Prince Charles recalls ‘horrors’ of saving Dumfries House

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PRINCE Charles has spoken of his “labour of love” in restoring one of Scotland’s most prized country houses to its former glory.

The heir to throne headed the consortium that bought over Dumfries House in East Ayrshire nine years ago, shortly before the property and its historic contents were due to be sold off.

Speaking in detail for the first time about the buyout, Charles has described the frantic pace of the negotiations, which were concluded as the Cumnock estate’s furniture – including rare Chippendale pieces – was in transit to an auction house.

He also revealed that although he had not visited the house itself, he resolved to take action amid concerns its estate could have been turned into a golf course.

In an interview with Great Estates, a BBC Alba series that began last night, he said: “I’d never actually seen it but I’d seen old photographs. I knew it was important enough because somebody would have bought it and said they had a great idea for a golf courses and things and they’d never have worked. It would have joined the list of yet more derelict country houses.”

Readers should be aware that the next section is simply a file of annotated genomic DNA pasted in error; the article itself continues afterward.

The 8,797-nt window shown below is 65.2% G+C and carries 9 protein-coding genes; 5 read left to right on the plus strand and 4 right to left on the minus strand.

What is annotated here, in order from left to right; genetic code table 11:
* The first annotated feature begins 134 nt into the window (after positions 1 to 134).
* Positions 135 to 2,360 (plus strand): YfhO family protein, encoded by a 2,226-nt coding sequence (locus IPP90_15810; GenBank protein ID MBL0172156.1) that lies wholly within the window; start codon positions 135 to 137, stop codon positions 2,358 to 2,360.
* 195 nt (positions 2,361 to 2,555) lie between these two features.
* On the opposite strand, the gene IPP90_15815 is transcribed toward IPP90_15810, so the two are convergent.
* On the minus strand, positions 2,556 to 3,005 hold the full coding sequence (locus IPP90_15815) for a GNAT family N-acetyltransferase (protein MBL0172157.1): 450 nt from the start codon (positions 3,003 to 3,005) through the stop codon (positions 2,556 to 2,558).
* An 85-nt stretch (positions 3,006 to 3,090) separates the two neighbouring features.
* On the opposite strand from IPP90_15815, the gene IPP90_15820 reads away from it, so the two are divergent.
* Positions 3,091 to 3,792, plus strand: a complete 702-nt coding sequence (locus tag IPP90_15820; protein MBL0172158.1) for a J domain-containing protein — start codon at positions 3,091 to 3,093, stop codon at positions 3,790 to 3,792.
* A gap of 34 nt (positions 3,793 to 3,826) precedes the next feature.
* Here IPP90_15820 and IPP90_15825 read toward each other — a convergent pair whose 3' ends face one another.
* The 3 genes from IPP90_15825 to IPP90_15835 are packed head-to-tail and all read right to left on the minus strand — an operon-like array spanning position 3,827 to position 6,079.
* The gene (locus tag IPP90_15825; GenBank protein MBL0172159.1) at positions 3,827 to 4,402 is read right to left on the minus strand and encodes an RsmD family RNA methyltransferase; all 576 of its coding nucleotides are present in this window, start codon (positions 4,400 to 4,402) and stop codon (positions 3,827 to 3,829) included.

Around 10 per cent of Chippendale furniture pieces left in the world are in the Palladian country house, which was built in the 1750s by the fifth Earl of Dumfries, William Crichton-Dalrymple.

After an outcry from preservationists, Charles said he and he consortium were aghast at the prospect of the house becoming a “completely empty shell”.

He said: “By the time the negotiations and all the horrors of putting the money together and God knows what was finally concluded, there were three huge pantechnicons already with the furniture all with labels on all going down to London.

“They literally were stopped on the motorway at one-o’clock in the morning, and turned round to come back.”

He added: “I don’t think it went down too well with all these people around the world. I get told by lots of people ‘I wanted to buy this, that and the other’.”

The Palladian country house is now owned in charitable trust by the Great Steward of Scotland’s Dumfries House Trust, which maintains it as a heritage attraction.

The first episode in the four-part series will be repeated on BBC Alba on Sunday at 11pm.

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